“He still wanted Hong Kong and Taiwan back, but was prepared to be patient until China was ready.
“If you remember China had started its four modernisations and he needed Hong Kong to keep what it had as an example as he thought it would take China 50 years to catch up. If it didn’t catch up in 50 years then rather than take Hong Kong down, China would give another 50 years.”
Martin Chu Ming Lee is the founding chairman (1994-2002) of the Democratic Party and believes that Hong Kong must develop democratic institutions and preserve freedom, human rights and the rule of law if the territory is to continue to prosper as part of China. Lee was appointed a Queen’s Counsel in 1979 and was chairman of the Hong Kong Bar Association from 1980-1983. He was first elected to the Legco in 1985. He served from 1985-89 as a member of the Basic Law Drafting Committee, the body appointed by Beijing to draft Hong Kong’s post-1997 constitution, until his expulsion following the 1989 Tiananmen crackdown.
Social media can have powerful influence on elections
Facebook has been under attack in recent months by US conservatives – worried that Facebook could influence the outcome of the presidential election – for “suppressing conservative news”. While these claims are somewhat overblown, there is no getting away from the fact that Facebook undoubtedly has tremendous power, with some 200 million Americans spending around 30% of their Internet time on Facebook and its properties (WhatsApp, Instagram).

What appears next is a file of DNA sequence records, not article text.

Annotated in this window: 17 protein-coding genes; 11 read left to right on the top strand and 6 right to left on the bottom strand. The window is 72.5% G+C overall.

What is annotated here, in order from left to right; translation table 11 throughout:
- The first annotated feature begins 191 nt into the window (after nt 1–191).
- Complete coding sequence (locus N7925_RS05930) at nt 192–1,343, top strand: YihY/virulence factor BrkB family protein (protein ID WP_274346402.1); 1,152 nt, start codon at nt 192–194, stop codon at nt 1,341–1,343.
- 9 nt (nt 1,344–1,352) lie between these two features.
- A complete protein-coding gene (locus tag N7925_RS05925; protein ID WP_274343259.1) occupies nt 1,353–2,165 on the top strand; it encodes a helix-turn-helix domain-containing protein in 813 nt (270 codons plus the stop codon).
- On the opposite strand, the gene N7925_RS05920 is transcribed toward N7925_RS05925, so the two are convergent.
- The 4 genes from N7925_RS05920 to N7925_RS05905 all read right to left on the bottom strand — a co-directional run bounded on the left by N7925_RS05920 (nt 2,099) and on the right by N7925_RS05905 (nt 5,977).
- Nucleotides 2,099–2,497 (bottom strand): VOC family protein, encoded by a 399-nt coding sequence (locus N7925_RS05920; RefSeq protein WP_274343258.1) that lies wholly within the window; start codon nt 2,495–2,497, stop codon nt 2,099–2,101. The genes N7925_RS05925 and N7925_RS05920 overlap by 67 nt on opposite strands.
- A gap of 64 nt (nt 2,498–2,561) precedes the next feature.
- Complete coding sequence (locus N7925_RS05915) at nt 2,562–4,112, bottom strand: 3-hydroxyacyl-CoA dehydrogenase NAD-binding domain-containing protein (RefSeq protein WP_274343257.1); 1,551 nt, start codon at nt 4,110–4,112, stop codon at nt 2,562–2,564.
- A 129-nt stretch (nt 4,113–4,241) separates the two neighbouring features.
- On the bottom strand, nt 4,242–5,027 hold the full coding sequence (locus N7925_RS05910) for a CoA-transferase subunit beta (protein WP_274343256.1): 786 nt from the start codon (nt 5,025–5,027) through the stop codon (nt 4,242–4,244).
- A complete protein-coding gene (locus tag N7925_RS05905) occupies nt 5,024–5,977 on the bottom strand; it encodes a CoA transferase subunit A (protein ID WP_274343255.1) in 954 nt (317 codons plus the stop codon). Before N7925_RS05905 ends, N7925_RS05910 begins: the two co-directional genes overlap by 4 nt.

A 2014 study determined that some 340,000 people probably turned up to vote in the 2010 US Congressional elections because of a message they saw on Facebook. However, Facebook has never directed these efforts at any party or candidate… although they could. Of course users can say what they like about policies, parties and candidates. In fact, President Obama’s two election campaigns were very heavily invested in using social media – often at targeted individuals – to gain votes.
In Hong Kong Facebook’s dominance of the social media is particularly intense: 4.4 million or more than 50% of the population are Facebook users. Of these, 3.1 million log on to Facebook every day and spend an average of 30 minutes each time. Clearly, if politically active users were to engage in supporting election candidates it would be a powerful tool.
However, this will not be happening in Hong Kong except within defined boundaries, according to the Electoral Affairs Comission (EAC).